Tertiary Education Union

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Forum on the Productivity Commission and Tertiary Education


The Clocktower Building is where they have filmed the latest series of Mastermind and also where QPEC held its 2016 forum and AGM on Saturday 30 April.  The crowd was fairly small but we had a great range of speakers.

The focus was the Productivity Commission’s review of the tertiary education system.

David Cooke, our tertiary spokesperson, started off by discussing the ‘buzz words’ adopted by the Productivity Commission in it 78 questions, and what these were likely to mean in terms of policies as tertiary education becomes reduced to a cost-cutting economic system.  David suggested we needed to respond positively by offering alternative visions to that of the Productivity Commission.  One point that a couple of speakers raised was the view of the system as characterised by inertia.  Anyone who knows tertiary education, it was pointed out, is very clear that it is far from ‘inert’, whatever that means.

In response, Jane Kelsey said that there were some real issues with the review.  The system of tertiary education is governed by the Education Act (1989) and its amendments, and yet the Act is never even mentioned in the Productivity Commission’s  background papers.  She said the principles of the Education Act, especially the critic/conscience clause, are being undermined by the review.

Ian Shirley gave a wonderful talk about the history of the struggle against the New Right, and I will not be able to do it justice here. He went right back to the 80s and reminded us that Treasury frame education as a private good, not a public good, right back then.  Treasury’s work at that time constituted what Ian called the “expansion of markets into spheres of life where they do not belong:.  We have been living the legacy of that ever since.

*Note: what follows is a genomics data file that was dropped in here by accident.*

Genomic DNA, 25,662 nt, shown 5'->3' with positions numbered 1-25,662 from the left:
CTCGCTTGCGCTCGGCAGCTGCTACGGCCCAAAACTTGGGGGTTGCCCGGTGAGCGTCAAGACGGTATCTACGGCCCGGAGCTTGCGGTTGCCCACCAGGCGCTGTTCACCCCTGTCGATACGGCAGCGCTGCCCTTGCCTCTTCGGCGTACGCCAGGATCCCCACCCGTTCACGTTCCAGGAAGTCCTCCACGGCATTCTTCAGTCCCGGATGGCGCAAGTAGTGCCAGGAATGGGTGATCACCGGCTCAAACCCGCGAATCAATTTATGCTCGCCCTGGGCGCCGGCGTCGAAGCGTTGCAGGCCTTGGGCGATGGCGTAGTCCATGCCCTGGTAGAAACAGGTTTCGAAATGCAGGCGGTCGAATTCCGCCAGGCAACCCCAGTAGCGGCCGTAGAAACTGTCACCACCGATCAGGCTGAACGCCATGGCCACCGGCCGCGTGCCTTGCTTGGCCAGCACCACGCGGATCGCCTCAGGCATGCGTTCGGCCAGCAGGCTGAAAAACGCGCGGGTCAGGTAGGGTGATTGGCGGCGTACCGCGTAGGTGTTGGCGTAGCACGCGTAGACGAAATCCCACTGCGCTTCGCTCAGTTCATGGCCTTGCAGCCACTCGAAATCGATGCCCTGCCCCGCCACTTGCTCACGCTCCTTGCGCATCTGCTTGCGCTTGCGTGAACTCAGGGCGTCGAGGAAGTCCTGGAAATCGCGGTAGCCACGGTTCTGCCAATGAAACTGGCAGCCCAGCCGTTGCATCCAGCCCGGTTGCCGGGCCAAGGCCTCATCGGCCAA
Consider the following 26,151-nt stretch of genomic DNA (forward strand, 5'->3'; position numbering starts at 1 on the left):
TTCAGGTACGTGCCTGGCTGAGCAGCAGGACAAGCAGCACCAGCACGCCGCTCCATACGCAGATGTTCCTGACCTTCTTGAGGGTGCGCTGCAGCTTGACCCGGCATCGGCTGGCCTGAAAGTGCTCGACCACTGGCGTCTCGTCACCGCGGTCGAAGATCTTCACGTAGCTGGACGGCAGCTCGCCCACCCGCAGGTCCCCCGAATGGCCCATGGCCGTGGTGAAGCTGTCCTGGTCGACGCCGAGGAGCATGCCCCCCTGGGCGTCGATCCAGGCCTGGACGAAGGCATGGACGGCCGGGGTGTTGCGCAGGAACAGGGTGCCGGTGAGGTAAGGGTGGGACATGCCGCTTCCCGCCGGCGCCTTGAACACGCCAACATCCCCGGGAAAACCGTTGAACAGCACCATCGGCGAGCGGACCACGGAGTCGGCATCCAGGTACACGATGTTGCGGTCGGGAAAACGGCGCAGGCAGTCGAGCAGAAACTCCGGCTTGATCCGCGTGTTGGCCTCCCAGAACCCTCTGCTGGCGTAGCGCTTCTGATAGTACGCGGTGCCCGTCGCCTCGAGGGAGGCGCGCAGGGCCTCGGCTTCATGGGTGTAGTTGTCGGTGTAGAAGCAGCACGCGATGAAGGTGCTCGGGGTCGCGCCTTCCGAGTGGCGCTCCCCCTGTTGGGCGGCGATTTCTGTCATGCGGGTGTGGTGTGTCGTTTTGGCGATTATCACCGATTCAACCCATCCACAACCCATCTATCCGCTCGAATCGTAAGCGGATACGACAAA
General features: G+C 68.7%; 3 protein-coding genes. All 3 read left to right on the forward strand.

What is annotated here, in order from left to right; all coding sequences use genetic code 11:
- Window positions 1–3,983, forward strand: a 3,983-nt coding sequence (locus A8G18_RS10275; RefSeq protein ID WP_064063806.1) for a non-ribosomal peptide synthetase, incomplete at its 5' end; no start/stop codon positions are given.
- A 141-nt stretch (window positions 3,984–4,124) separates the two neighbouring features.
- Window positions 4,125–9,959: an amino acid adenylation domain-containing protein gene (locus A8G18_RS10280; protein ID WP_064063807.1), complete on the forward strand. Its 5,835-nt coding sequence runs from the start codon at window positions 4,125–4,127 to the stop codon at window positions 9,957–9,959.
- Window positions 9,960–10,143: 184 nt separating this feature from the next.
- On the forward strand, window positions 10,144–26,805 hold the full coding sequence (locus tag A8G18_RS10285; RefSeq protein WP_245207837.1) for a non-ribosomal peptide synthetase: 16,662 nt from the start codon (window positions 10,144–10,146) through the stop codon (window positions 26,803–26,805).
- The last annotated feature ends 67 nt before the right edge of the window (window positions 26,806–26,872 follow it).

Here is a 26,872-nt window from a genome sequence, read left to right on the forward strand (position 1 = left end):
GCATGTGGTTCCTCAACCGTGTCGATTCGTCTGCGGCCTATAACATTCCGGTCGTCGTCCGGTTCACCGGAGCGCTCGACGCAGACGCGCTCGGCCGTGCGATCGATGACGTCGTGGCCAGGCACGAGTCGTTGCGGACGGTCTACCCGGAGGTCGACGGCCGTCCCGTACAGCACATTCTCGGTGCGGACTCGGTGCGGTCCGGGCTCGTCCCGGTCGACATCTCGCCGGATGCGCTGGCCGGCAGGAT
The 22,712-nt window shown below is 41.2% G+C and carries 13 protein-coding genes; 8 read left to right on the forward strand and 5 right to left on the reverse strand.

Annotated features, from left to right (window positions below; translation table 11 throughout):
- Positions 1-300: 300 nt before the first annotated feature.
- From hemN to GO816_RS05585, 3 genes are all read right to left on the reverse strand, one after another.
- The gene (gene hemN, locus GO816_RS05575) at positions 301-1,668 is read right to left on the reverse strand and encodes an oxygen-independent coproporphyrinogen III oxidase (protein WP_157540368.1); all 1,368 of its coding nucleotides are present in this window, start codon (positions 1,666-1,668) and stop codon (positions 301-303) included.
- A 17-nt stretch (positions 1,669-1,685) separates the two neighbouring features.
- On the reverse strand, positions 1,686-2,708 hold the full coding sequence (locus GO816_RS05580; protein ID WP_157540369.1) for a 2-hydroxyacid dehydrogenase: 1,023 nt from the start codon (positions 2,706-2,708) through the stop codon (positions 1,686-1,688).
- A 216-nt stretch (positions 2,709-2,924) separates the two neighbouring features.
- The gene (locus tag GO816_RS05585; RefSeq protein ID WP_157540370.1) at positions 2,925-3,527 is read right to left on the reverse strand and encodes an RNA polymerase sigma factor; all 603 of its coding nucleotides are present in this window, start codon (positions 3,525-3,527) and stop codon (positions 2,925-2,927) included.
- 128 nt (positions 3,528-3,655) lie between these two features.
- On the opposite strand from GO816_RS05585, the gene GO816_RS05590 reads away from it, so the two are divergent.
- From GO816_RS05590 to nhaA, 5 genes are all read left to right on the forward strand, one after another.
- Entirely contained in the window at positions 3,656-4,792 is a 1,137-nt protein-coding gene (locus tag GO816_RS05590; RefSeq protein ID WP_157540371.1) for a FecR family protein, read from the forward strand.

He called on us to reframe the whole debate – to reframe the debate from econospeak to societyspeak, and to have our own vision of what tertiary education should look like – beyond critique to reconstruction.

Sandra Grey carried on a number of these themes, especially the need to agree on what tertiary education is for.  She took us through the actions the TEU is carrying out to engage with the Productivity Commission, including taking them into universities and polytechnics to see what happens inside.  The alternative view to the ‘inertia’ claim is a sector that is diverse, innovative and creative, dedicated to what they do, focusing on resolving the issues of our times and to lifelong learning.

She outlined an alternative model for tertiary education based on te Tiriti, responsible autonomy (death to steering at a distance!), diversity of provision, the people, and well-supported workforce and student body.

Finally, Linsey from the NZUSA outlined student concerns for a tertiary system oriented to student need.

Later, at the AGM, the teacher unions, the TEU and QPEC made a joint pledge to meet later in the year to nut out a shared vision of, of course, a ‘Quality Public Education’ system.  We are very excited about this, and think it will be very productive.